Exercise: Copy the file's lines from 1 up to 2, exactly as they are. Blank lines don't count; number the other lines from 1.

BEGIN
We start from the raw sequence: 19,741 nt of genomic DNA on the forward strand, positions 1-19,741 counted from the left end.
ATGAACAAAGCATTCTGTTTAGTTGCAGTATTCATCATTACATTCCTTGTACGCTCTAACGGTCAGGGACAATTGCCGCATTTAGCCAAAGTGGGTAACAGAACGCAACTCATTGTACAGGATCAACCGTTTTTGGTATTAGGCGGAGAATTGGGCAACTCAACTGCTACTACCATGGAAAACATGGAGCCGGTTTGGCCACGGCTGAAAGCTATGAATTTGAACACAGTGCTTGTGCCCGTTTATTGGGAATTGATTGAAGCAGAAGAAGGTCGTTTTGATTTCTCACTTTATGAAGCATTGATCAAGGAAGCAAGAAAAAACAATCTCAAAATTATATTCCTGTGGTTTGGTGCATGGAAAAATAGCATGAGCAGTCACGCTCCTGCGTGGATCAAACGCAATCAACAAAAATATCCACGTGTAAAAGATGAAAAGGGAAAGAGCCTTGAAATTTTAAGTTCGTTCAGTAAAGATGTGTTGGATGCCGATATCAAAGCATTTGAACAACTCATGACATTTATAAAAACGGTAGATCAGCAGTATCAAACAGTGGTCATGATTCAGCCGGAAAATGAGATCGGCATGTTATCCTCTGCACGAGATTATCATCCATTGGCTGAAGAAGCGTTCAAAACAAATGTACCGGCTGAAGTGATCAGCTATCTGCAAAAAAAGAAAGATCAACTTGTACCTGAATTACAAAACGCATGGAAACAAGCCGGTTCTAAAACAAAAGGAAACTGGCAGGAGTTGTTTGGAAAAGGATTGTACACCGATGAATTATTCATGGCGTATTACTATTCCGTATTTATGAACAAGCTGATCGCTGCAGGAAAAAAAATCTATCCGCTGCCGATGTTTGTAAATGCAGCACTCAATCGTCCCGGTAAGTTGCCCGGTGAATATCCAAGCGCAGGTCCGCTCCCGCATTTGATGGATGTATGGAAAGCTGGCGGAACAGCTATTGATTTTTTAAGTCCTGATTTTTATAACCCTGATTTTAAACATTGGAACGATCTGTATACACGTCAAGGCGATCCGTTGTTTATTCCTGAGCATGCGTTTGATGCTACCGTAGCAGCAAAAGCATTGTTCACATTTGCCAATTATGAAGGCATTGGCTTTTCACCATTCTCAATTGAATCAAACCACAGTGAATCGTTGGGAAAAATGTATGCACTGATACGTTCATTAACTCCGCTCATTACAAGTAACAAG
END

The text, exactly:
We start from the raw sequence: 19,741 nt of genomic DNA on the forward strand, positions 1-19,741 counted from the left end.
ATGAACAAAGCATTCTGTTTAGTTGCAGTATTCATCATTACATTCCTTGTACGCTCTAACGGTCAGGGACAATTGCCGCATTTAGCCAAAGTGGGTAACAGAACGCAACTCATTGTACAGGATCAACCGTTTTTGGTATTAGGCGGAGAATTGGGCAACTCAACTGCTACTACCATGGAAAACATGGAGCCGGTTTGGCCACGGCTGAAAGCTATGAATTTGAACACAGTGCTTGTGCCCGTTTATTGGGAATTGATTGAAGCAGAAGAAGGTCGTTTTGATTTCTCACTTTATGAAGCATTGATCAAGGAAGCAAGAAAAAACAATCTCAAAATTATATTCCTGTGGTTTGGTGCATGGAAAAATAGCATGAGCAGTCACGCTCCTGCGTGGATCAAACGCAATCAACAAAAATATCCACGTGTAAAAGATGAAAAGGGAAAGAGCCTTGAAATTTTAAGTTCGTTCAGTAAAGATGTGTTGGATGCCGATATCAAAGCATTTGAACAACTCATGACATTTATAAAAACGGTAGATCAGCAGTATCAAACAGTGGTCATGATTCAGCCGGAAAATGAGATCGGCATGTTATCCTCTGCACGAGATTATCATCCATTGGCTGAAGAAGCGTTCAAAACAAATGTACCGGCTGAAGTGATCAGCTATCTGCAAAAAAAGAAAGATCAACTTGTACCTGAATTACAAAACGCATGGAAACAAGCCGGTTCTAAAACAAAAGGAAACTGGCAGGAGTTGTTTGGAAAAGGATTGTACACCGATGAATTATTCATGGCGTATTACTATTCCGTATTTATGAACAAGCTGATCGCTGCAGGAAAAAAAATCTATCCGCTGCCGATGTTTGTAAATGCAGCACTCAATCGTCCCGGTAAGTTGCCCGGTGAATATCCAAGCGCAGGTCCGCTCCCGCATTTGATGGATGTATGGAAAGCTGGCGGAACAGCTATTGATTTTTTAAGTCCTGATTTTTATAACCCTGATTTTAAACATTGGAACGATCTGTATACACGTCAAGGCGATCCGTTGTTTATTCCTGAGCATGCGTTTGATGCTACCGTAGCAGCAAAAGCATTGTTCACATTTGCCAATTATGAAGGCATTGGCTTTTCACCATTCTCAATTGAATCAAACCACAGTGAATCGTTGGGAAAAATGTATGCACTGATACGTTCATTAACTCCGCTCATTACAAGTAACAAG